In advance of International Migrants Day on 18 December, we want to share with you three stories of aid workers we’ve trained or worked with this year, who are responding to the needs of migrant populations around the globe.
By the end of 2020, 82.4 million people were forcibly displaced. That’s the highest number on record. But refugees and migrants are not merely statistics. They are mothers, children, fathers, sisters, ordinary people forced to leave their homes in extraordinary circumstances.
Those who are displaced are in dire need of humanitarian aid and protection. But as the number of refugees and migrants increases, the funding available for NGOs like RedR UK is becoming harder to obtain. We’ve delivered training for aid workers from Venezuela to Uganda, but we need to do much more.
You can support our work this festive season by donating. Money should not be a barrier from keeping families and communities together. Together, we can fight displacement. Click here to donate.
Diana attended our shelter training in response to the Venezuelan refugee crisis. Since 2014, the number of Venezuelans applying for refugee status has increased by 8,000%, resulting in nearly 6 million Venezuelan refugees and migrants worldwide.
“I’ve worked with the Norwegian Council for Refugees since 2018, as part of the emergency response team assisting migrants from Venezuela. The training that I attended with RedR UK allowed me to acquire more tools and knowledge to carry out my work in places with diverse contexts and humanitarian complexities.
We work hard to provide humanitarian assistance for migrants, especially due to the recent crisis. We have done this using an approach that provides legal assistance, alternative education spaces for children and adolescents, water, sanitation and hygiene (WASH) services, temporary accommodation services, delivery of shelter kits for populations on the move and counselling and support focused on the protection of people.
I had the opportunity to support the development of a multi-service care space in Venezuela, focused mainly on WASH, that would allow the migrant population to access hygiene facilities but also additional services such as legal advice before crossing to the border into Colombia.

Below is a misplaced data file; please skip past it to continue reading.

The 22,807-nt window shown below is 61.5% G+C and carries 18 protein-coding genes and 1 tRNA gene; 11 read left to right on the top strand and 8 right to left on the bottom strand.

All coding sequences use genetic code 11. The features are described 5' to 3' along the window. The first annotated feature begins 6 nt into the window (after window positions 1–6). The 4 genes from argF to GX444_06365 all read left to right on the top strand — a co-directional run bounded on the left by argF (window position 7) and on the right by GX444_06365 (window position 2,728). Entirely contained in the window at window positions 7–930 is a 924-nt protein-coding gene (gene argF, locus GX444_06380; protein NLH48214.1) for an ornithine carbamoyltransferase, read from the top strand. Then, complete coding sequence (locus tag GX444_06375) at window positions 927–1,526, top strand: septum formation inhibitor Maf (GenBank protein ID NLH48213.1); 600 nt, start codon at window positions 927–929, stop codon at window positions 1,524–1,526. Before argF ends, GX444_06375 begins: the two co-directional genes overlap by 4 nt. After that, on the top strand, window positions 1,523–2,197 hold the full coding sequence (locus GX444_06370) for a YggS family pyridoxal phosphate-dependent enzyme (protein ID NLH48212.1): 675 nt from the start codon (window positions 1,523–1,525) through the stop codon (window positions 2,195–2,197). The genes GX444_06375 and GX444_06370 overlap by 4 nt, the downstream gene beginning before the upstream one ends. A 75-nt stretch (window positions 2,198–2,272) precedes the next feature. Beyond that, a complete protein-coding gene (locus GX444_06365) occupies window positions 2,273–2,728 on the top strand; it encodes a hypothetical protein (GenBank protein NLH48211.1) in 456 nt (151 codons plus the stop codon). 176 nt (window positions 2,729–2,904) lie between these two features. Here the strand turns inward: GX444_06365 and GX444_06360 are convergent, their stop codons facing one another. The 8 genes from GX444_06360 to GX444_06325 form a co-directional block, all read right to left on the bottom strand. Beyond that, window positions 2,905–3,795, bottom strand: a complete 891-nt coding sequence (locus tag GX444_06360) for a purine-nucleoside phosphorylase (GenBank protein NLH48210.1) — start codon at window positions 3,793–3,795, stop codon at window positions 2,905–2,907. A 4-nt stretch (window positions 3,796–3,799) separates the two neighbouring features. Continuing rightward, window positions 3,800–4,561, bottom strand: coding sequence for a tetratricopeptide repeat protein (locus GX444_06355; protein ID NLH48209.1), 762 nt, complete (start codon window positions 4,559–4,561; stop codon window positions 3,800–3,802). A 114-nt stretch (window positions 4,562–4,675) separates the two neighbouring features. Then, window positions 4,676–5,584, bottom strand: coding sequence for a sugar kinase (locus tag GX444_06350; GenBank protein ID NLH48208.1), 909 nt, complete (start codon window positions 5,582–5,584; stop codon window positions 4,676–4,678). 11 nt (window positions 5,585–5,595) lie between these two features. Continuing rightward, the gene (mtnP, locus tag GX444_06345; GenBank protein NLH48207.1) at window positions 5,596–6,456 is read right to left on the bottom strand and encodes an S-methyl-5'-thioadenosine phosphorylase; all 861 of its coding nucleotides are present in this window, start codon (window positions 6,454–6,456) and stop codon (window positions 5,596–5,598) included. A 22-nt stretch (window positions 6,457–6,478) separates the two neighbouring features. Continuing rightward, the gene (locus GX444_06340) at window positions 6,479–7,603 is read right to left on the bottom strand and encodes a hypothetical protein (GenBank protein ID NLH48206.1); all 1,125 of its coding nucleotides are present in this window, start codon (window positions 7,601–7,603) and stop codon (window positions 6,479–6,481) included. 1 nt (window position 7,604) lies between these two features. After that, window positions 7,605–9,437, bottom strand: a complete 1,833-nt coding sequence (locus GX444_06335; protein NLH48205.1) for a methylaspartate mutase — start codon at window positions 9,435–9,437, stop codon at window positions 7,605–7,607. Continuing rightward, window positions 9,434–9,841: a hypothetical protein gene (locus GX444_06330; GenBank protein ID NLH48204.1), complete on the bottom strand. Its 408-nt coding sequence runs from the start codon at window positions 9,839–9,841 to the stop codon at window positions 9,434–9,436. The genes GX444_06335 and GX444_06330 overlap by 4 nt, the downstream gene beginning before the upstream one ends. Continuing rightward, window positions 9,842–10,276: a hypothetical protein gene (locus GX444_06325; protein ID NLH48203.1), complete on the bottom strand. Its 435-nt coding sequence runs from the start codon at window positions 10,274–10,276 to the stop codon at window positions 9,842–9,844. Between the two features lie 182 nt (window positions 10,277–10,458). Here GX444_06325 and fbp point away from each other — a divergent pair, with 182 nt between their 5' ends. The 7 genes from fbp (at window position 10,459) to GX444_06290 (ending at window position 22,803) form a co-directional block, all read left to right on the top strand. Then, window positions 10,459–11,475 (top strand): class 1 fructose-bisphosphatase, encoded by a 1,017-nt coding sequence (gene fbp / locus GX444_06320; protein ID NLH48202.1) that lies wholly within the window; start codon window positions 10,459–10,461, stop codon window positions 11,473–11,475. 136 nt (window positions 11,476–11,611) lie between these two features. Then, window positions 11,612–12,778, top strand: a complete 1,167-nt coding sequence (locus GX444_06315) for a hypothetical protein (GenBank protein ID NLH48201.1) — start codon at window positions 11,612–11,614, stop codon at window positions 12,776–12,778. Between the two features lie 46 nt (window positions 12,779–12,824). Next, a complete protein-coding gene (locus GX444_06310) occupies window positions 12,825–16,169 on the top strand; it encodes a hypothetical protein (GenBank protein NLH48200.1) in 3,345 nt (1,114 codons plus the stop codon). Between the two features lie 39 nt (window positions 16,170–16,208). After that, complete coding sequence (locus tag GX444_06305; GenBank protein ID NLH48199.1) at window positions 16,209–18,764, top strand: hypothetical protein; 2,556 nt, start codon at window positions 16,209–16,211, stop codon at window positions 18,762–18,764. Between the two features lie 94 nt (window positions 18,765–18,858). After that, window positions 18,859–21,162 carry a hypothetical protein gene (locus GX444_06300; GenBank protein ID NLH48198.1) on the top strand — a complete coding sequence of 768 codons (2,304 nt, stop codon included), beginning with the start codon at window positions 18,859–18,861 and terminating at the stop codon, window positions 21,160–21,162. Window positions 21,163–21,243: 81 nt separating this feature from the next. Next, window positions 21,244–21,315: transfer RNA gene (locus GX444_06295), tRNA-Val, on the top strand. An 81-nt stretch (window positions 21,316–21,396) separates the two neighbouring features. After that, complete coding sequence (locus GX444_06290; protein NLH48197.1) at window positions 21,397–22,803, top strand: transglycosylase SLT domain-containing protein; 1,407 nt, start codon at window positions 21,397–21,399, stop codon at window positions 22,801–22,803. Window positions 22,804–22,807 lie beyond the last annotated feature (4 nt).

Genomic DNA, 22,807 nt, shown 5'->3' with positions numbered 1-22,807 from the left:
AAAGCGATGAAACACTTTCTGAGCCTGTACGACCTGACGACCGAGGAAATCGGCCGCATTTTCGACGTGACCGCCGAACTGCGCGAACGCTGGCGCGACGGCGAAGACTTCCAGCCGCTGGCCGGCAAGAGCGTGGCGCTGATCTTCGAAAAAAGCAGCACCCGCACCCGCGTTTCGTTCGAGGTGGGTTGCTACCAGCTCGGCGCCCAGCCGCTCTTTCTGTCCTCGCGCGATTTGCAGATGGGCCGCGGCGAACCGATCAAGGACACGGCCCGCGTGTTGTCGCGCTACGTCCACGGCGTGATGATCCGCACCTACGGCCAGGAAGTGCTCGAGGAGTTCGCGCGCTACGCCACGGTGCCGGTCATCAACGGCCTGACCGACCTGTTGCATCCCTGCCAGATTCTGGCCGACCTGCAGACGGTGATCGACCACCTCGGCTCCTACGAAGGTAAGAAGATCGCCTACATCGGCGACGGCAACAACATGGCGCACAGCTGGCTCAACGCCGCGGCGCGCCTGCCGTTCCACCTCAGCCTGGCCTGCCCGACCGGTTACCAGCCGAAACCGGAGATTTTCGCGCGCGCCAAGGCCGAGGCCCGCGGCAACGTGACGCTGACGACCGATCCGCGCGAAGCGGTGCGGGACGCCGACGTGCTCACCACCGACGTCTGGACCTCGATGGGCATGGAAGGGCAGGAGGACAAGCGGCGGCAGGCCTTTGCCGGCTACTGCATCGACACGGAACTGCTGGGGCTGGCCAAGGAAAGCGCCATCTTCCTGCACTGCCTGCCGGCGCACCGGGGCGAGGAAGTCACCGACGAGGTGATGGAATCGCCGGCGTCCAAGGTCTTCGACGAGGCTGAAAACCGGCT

Being there, I understood that migration and human mobility is a response to oppression in the search for freedom and a better quality of life. It is an inalienable right that should be guaranteed to everyone. This inspired me to seek more approaches and mechanisms to alleviate the suffering of people on the move.”
Oryem John Speke
Oryem is a civil engineer and participated in our Humanitarian Skills for Engineers project in Uganda. There are around 1.5 million refugees in Uganda, many of whom have fled violence in neighbouring South Sudan and the Democratic Republic of the Congo. Uganda now hosts the largest refugee population in Africa, resulting in increased demand for humanitarian aid and assistance.
“The primary objective of humanitarian action is to save lives, provide safety and security and maintain human dignity. It is beneficial to combine these objectives with engineering expertise because most of the areas and settlements for refugees become urbanised, requiring engineering-based solutions to improve the standard of living. Most recently, for example, I used the knowledge gained from the RedR training to mobilise the people in my home village and constructed a well for drinking water.”
Noor was born in Afghanistan but was forced to leave with his family due to widespread conflict and violence. He studied engineering and returned to Afghanistan years later as an aid worker with the UN Refugee Agency, UNHCR. Noor previously worked for RedR UK and is acutely aware of the importance of humanitarian engineering and providing assistance for refugees.
“Drive and passion are so important in a humanitarian context; the sector demands that you’re a multi-tasker. You won’t only remain an engineer. You might sometimes become a supply officer or be conducting focus group discussions with communities. It’s an exceptionally demanding career, so if the desire and the passion to help is not there, if that empathy is not there, the workload will quickly become overwhelming.
It’s the humanitarian cause; the suffering of people you see, that will push you to do more and to work harder. It’s such an important field - you’re basically saving lives. Your day-to-day tasks have a direct impact on people who have already suffered a lot. They’ve lost their houses, their loved ones, they’ve gone through trauma and you’re there to help them.”
In 2019, Noor participated in a podcast with Engineering Matters, where he discussed his experience as a refugee as well as the importance of providing shelter in times of crisis. You can listen to the full podcast below.
International Migrants Day is an opportunity for us to collectively reflect on the challenges facing migrants all over the world. While many choose to migrate freely, millions are displaced every year as a result of violence, poverty, natural disasters, and other crises. You can help us fight displacement by donating this Christmas. Click here to donate.